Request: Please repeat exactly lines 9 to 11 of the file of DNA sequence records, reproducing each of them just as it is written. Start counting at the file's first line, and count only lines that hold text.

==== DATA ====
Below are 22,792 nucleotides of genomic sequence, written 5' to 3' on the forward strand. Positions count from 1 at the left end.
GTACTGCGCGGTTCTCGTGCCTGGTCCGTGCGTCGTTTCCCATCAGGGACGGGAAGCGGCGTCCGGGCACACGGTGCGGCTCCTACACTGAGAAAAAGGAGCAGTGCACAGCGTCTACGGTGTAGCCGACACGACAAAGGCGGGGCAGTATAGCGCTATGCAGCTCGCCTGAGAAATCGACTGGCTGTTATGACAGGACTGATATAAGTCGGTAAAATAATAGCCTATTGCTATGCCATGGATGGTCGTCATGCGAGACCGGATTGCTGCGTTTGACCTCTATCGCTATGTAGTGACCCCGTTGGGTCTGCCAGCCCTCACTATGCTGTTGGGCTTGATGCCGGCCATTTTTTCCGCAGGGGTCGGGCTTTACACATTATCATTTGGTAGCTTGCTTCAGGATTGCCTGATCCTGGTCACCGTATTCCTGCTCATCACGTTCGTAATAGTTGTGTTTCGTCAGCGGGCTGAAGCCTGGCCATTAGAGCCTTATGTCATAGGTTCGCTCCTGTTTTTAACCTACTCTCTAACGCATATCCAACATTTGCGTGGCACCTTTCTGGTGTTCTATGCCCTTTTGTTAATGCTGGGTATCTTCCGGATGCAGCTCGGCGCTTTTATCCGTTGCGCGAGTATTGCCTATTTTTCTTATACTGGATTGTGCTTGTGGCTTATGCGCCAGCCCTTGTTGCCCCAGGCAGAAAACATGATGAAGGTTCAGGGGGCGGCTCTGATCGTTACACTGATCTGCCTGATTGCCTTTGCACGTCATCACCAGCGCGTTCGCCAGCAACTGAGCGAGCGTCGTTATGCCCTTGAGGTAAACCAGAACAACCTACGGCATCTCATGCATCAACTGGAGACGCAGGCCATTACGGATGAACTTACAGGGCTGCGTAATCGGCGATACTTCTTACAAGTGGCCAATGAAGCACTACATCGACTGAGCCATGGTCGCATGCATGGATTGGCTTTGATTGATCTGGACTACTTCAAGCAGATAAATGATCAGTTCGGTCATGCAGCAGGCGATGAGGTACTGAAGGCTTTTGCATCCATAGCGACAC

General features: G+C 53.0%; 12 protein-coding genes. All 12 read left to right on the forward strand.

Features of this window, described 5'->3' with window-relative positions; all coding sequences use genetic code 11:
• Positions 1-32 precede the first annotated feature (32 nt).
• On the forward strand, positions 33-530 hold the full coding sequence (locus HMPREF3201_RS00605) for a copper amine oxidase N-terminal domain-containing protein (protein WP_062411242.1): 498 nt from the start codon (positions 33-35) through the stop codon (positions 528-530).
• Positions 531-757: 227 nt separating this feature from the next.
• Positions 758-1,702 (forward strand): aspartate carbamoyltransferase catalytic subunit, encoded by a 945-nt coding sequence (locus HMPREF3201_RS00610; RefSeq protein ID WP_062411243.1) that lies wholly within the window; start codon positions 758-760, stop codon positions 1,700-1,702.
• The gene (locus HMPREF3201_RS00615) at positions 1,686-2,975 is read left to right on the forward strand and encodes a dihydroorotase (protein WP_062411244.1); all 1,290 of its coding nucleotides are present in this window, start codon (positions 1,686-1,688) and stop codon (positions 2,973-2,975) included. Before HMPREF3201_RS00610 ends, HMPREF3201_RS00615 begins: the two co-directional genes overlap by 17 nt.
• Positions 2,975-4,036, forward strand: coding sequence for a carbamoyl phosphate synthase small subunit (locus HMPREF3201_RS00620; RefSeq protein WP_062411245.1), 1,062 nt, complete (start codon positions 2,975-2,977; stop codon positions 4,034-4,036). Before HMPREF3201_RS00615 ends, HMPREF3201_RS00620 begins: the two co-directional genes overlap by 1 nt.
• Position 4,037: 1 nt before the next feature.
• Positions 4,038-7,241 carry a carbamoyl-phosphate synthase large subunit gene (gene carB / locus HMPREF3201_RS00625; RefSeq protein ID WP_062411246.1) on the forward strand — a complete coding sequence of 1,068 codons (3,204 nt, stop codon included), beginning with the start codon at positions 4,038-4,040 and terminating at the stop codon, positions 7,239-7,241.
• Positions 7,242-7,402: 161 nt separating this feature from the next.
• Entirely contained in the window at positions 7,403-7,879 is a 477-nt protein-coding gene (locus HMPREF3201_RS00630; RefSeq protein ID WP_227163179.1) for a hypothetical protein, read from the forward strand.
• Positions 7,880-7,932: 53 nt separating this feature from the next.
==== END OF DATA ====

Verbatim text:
• The gene (locus HMPREF3201_RS00615) at positions 1,686-2,975 is read left to right on the forward strand and encodes a dihydroorotase (protein WP_062411244.1); all 1,290 of its coding nucleotides are present in this window, start codon (positions 1,686-1,688) and stop codon (positions 2,973-2,975) included. Before HMPREF3201_RS00610 ends, HMPREF3201_RS00615 begins: the two co-directional genes overlap by 17 nt.
• Positions 2,975-4,036, forward strand: coding sequence for a carbamoyl phosphate synthase small subunit (locus HMPREF3201_RS00620; RefSeq protein WP_062411245.1), 1,062 nt, complete (start codon positions 2,975-2,977; stop codon positions 4,034-4,036). Before HMPREF3201_RS00615 ends, HMPREF3201_RS00620 begins: the two co-directional genes overlap by 1 nt.
• Position 4,037: 1 nt before the next feature.